Embodying Innovative Leadership

4 Attributes of a Great Assistant Principal – Being an Assistant (or Vice) Principal, was one of my favourite jobs.  As a principal, my AP’s were amazing and they helped to make me a better leader. They were always open to learn and develop; not only from what I would share to them, but from the experiences that they had with staff, students, and parents.  I expect great Assistant Principals to focus on building relationships with the entire school community, are approachable, are change agents, and ALWAYS have the idea of “what is best for kids” driving their decision-making.

The Need for Courageous Leadership – This is a great example of a leader that models risks for their faculty, and leads through actions, not simply words.  Does your school have the courage to let a student tweet on the behalf of your school account? If not, why?

4 Types of Leaders You Shouldn’t Be – Working with many different organizations, I have heard either the frustration from educators within the organization that feel like they are running on the spot, while also working with administrators that are more focused on holding down the fort as opposed leading with vision.  These are some qualities that you or I could be doing, without even thinking about.  It is so important to take a strong look in the mirror and think about the things that we would hate as an educator in our building.

21st Century Schools or 21st Century Learning? – The mass purchase of devices for schools is happening way too much without the crucial conversations about what learning should look like in the classroom.  This is actually frustrating many teachers that I have spoken with; it just becomes another thing that has been dumped on educators, not something that is going to make learning better.  There is definitely some value in playing with a device and figuring out some of the amazing things it can do, but should we really be doing that by buying devices en masse? Shouldn’t we try to figure out what the learning look like and then discuss the device? 

3 Things We Should Stop Doing in Professional Development – There are a lot of things that we have just accepted as “norm” in our professional development, but we should always deeply look at how we spend our time with staff.  Time is the most valuable currency we have in schools so it is important that we get the most out of every interaction we have together.  In this post, I look at three things that we should not accept as simply the norm.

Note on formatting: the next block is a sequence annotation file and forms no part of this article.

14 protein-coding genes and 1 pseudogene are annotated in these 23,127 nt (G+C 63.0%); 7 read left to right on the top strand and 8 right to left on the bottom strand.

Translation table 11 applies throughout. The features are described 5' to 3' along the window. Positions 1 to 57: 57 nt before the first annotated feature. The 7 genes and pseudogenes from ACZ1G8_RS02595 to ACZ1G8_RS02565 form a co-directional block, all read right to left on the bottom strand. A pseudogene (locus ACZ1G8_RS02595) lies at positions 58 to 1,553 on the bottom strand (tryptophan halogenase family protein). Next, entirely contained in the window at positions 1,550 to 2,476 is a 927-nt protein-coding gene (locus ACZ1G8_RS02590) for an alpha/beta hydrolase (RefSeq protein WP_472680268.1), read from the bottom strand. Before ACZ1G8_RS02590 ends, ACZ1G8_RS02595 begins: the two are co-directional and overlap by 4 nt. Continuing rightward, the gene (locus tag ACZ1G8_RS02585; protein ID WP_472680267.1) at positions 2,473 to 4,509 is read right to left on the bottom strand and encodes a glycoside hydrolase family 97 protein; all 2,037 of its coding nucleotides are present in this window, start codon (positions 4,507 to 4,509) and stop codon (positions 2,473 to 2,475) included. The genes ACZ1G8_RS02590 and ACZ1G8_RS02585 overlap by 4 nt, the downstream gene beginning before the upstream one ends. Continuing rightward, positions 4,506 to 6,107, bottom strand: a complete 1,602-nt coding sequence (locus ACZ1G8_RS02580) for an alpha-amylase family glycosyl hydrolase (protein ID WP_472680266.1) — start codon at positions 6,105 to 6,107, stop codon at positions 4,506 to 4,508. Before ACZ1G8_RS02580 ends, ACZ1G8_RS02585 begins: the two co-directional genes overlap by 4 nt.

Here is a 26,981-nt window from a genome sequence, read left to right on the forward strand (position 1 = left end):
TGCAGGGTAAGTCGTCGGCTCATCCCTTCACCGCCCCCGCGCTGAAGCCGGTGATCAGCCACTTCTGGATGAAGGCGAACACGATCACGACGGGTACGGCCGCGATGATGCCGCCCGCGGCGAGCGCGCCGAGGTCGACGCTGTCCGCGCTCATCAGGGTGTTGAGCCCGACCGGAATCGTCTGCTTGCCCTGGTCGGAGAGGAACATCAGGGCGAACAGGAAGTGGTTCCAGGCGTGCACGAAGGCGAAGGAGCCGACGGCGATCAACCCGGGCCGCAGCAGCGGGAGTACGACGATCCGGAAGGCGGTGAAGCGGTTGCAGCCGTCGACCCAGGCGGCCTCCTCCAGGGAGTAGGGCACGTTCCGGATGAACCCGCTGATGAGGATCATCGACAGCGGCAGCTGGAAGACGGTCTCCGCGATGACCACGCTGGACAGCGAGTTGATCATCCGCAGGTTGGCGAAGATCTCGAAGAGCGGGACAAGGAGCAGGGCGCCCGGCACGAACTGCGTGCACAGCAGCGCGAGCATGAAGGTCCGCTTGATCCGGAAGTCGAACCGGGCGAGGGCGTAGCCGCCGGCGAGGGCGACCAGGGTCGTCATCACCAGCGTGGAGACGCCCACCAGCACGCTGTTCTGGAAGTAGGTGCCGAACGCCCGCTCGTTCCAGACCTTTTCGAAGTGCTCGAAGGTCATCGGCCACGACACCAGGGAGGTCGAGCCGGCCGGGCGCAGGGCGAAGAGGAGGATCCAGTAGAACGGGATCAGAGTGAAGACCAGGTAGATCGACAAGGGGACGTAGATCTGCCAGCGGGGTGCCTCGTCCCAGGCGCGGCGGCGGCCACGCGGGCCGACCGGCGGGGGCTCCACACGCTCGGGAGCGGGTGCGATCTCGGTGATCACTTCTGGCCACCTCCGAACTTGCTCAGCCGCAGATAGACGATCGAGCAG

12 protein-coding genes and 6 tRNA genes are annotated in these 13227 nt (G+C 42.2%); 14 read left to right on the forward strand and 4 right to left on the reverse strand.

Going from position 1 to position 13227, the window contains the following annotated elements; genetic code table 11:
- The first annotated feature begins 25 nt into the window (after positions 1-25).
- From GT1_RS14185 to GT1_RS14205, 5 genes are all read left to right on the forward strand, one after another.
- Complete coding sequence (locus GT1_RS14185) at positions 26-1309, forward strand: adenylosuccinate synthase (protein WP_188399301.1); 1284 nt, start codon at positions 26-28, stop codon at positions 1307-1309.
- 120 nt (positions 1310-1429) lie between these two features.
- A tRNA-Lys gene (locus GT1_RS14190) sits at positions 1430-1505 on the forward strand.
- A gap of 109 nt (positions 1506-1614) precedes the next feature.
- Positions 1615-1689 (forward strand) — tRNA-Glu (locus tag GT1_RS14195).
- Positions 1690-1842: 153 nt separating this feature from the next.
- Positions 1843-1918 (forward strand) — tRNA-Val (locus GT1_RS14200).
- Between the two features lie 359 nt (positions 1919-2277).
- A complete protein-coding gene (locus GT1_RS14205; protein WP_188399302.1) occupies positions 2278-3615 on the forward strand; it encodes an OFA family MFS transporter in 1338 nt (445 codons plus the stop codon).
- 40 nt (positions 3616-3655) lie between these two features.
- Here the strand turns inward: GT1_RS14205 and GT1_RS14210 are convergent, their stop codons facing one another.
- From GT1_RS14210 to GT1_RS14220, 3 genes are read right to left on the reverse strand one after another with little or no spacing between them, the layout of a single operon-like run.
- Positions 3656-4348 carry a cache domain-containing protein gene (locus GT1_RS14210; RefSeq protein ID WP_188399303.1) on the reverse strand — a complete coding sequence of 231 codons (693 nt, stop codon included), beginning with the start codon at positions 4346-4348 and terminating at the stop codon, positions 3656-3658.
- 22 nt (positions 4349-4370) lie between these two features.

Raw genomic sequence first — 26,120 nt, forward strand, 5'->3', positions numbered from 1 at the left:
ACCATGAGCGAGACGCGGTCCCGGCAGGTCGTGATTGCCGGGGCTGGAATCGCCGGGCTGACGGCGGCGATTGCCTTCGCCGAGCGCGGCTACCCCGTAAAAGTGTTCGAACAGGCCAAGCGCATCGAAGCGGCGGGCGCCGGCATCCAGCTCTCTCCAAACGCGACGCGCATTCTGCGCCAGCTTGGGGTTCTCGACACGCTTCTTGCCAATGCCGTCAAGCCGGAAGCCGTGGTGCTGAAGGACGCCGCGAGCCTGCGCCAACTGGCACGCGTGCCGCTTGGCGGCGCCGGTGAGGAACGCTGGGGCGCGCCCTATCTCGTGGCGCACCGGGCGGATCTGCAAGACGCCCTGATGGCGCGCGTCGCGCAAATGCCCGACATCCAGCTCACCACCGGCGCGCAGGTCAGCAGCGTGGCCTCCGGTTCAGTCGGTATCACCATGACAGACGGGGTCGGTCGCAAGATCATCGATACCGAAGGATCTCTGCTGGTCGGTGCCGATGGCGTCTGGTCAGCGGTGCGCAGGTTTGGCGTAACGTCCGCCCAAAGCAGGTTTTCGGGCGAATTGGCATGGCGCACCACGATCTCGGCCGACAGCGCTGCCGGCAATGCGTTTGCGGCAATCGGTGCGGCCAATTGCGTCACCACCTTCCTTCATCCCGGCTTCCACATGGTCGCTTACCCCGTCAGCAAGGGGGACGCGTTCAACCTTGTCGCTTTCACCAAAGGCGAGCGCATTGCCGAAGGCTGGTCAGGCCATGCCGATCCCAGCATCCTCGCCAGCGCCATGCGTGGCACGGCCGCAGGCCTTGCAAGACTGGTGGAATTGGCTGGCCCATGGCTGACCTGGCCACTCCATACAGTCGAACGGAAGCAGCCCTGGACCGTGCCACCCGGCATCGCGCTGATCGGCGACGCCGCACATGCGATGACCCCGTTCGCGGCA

5 Characteristics of a Change Agent – As a leader, it is not just teaching “stuff”, but it is helping people to see the importance of embracing change in our work in schools today.  We often lament at how people are terrible at accepting change, but in reality, many leaders are just poor at delivering why change is important or crucial. All people want to do something better, but what are the characteristics of leaders that successfully move people along?

Hopefully there are some things that you can take away from these posts, or share with others.

Innovation Doesn’t Happen Behind Closed Doors

Whether you are starting off as a new administrator, or you have been in the role for awhile, it is important that you “make your mark” and bring your own style to a position.  Just like your teachers want to make an impact with their students, you want to make an impact with your school community.  Doing something “awesome” is important as administrators should feel that they are contributing to the growth of the school, not simply the management of it.

In my own experience, it is easy to lock yourself in a room, work on some great ideas, and come out with something (you believe to be) new and amazing.  Yet closing yourself off and focusing on being “innovative” often leaves you with great ideas that will get nowhere, because you have not created the relationships needed for people to feel safe trying something new.  If you don’t spend time in the classroom and see what the inner-workings are of what learning looks like every day, your ideas can become great in theory, but unattainable in practice.  It is important to recognize that innovation is a human endeavour, and if you are going to put too much time into something, it should always be people, not stuff.